Thursday, July 11, 2019

The Collapse XXIII: High Dudgeon Summer

10 August 20XX

My Dear Lucilius:

We are in the high dudgeon days of summer now: heat punctuated by thunderstorms. My garden is grateful for the rain of course, but it does make it a bit dicey to go out and do anything during a given day.

Not that I let this halt my activities, of course. I have re-organized everything to the point that I have nothing to re-organize. I have pulled everything off of its shelf and dusted it. When I have had a clear afternoon, I have examined the bee hives and thoroughly weeded the garden.

The items that I ordered on the InterWeb – at least some of the first batch – have started to arrive. They, too, are being carefully filed away. I think perhaps two more week cycles of mail and there will be nothing else coming.

And still, I have time left over.

I have spent more of it lately perusing the InterWeb – not so much for more things to order, as I have reached my current limit in the event that this is only a test drive for the real emergency and I have to continue to exist in the modern economy, as to review what people are saying out there in the great big world.

In short, people are uncertain and afraid.

The government is not helping this, of course. Their press releases are as vague and reassuring as you would expect any government's to be: they are “closely monitoring” the situation and urge people to remain calm. To the contrary, people are not: rumors of shortages and bank holidays are almost minute by minute occurrences in the chat rooms and mail lists of the InterWeb where the government does not seem to reach.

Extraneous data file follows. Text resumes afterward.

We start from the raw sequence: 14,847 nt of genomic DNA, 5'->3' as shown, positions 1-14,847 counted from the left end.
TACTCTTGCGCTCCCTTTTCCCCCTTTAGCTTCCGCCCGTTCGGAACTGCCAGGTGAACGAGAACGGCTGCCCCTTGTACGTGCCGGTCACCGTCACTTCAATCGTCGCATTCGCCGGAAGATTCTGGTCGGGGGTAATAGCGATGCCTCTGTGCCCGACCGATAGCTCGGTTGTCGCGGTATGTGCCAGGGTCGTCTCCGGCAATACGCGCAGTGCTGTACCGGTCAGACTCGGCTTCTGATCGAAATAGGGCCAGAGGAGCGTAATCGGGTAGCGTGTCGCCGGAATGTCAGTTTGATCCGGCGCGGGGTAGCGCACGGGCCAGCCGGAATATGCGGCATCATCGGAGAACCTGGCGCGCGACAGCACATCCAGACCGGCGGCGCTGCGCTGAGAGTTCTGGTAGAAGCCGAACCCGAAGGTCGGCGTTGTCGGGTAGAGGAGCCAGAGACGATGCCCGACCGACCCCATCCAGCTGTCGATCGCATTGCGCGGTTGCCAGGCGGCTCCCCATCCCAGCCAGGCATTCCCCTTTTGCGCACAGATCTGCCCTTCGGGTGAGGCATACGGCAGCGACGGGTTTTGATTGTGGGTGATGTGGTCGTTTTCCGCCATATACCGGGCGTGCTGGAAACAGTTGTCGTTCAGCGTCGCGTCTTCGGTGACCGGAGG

I do find it somewhat eerie that a great deal of what I can see of international news reflects the experience here: were I in France or Russia or Australia, I see much of the same fear and government response/non-response. People are afraid. They hear rumors of famine and peril and the inability to feed themselves and the governments of the world do little – if anything – to resolve that fear. As if they simply wish it to go away by ignoring it.

Not surprisingly, the “Survivalist/Economic Ruin” groups on line are oscillating between a “This is it!” mentality and patting themselves on the back for having seen this coming. I am not sure of whether or not “this” is it; what is saddening and (frankly) deeply disturbing is to see the number of people taking what I can only interpret as glee in the current mental anguish and potential actual anguish of their fellow citizens.

It is one thing to be prepared for any eventuality. It is another to take pleasure in the actual suffering of others. As Nieztche said, “Whoever fights monsters should see to it in the process that one does not become a monster.”

Your Obedient Servant, Seneca


  1. scary like cassandra in the trojan war foreseeing and warning but unheard

    it is said that every civilization comes to an end. hope our downfall is on a soft slightly angled hill rather than over a rocky cliff

  2. Thank you Linda. Turns out I had not revisited Seneca since April. Apparently things are happening in his world...

  3. Thanks Deb! I like to think I am merely extrapolating current trends - but I will take any comparison to Cassandra.

    I think the descent of civilizations depends on the world around them. Sadly, history tells us most of them are not peaceful.


Your comment will be posted after review. If you could take the time to be kind and not practice profanity, it would be appreciated. Thanks for posting!